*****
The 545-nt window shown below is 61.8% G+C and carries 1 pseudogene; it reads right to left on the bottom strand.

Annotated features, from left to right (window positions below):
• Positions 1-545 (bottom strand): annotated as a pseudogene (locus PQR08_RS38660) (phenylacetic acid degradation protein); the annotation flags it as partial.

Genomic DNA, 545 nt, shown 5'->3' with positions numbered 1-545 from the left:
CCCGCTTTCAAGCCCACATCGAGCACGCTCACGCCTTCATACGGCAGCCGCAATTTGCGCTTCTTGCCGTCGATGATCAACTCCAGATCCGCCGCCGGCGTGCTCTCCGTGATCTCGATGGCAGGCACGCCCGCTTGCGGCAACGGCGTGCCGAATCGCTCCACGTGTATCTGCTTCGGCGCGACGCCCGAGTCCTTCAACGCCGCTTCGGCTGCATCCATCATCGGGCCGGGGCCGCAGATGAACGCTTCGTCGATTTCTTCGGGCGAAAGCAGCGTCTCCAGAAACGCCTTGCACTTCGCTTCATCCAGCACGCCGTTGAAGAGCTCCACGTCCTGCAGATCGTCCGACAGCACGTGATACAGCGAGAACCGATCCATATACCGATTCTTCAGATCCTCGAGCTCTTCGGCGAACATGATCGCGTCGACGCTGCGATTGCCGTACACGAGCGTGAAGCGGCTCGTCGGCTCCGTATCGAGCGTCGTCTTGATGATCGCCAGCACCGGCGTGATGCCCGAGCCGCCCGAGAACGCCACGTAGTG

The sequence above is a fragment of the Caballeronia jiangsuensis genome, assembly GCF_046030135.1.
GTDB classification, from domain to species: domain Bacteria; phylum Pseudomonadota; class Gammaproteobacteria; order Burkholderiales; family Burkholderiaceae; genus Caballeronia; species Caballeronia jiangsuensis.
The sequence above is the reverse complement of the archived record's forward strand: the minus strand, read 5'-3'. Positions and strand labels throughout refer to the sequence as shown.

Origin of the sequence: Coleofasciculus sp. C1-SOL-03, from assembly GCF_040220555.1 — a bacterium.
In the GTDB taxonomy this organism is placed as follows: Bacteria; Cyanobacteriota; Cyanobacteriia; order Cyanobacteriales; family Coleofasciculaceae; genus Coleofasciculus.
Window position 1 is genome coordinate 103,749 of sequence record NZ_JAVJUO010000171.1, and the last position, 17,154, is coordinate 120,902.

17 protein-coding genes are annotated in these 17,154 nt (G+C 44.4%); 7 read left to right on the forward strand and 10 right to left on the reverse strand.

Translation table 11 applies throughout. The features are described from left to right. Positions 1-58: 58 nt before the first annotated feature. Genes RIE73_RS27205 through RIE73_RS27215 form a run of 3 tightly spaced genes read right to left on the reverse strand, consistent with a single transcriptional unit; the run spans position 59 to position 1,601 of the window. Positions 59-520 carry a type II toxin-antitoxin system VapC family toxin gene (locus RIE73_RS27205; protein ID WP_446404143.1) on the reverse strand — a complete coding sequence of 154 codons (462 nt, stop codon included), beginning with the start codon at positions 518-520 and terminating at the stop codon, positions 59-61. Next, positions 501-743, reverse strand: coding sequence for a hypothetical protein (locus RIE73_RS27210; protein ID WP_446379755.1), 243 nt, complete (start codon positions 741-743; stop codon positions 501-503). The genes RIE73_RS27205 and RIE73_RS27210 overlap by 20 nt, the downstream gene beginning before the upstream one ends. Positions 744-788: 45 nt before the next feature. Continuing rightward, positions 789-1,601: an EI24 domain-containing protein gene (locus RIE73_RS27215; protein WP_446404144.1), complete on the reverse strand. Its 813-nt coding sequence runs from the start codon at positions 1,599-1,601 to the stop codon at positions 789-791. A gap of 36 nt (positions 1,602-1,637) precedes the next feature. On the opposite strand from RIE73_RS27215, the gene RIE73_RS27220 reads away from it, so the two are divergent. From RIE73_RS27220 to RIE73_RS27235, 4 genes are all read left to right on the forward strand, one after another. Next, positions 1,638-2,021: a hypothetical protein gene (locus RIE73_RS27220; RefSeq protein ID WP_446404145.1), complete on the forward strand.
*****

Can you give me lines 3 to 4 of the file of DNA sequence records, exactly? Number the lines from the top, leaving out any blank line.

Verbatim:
• Positions 1-545 (bottom strand): annotated as a pseudogene (locus PQR08_RS38660) (phenylacetic acid degradation protein); the annotation flags it as partial.

Genomic DNA, 545 nt, shown 5'->3' with positions numbered 1-545 from the left: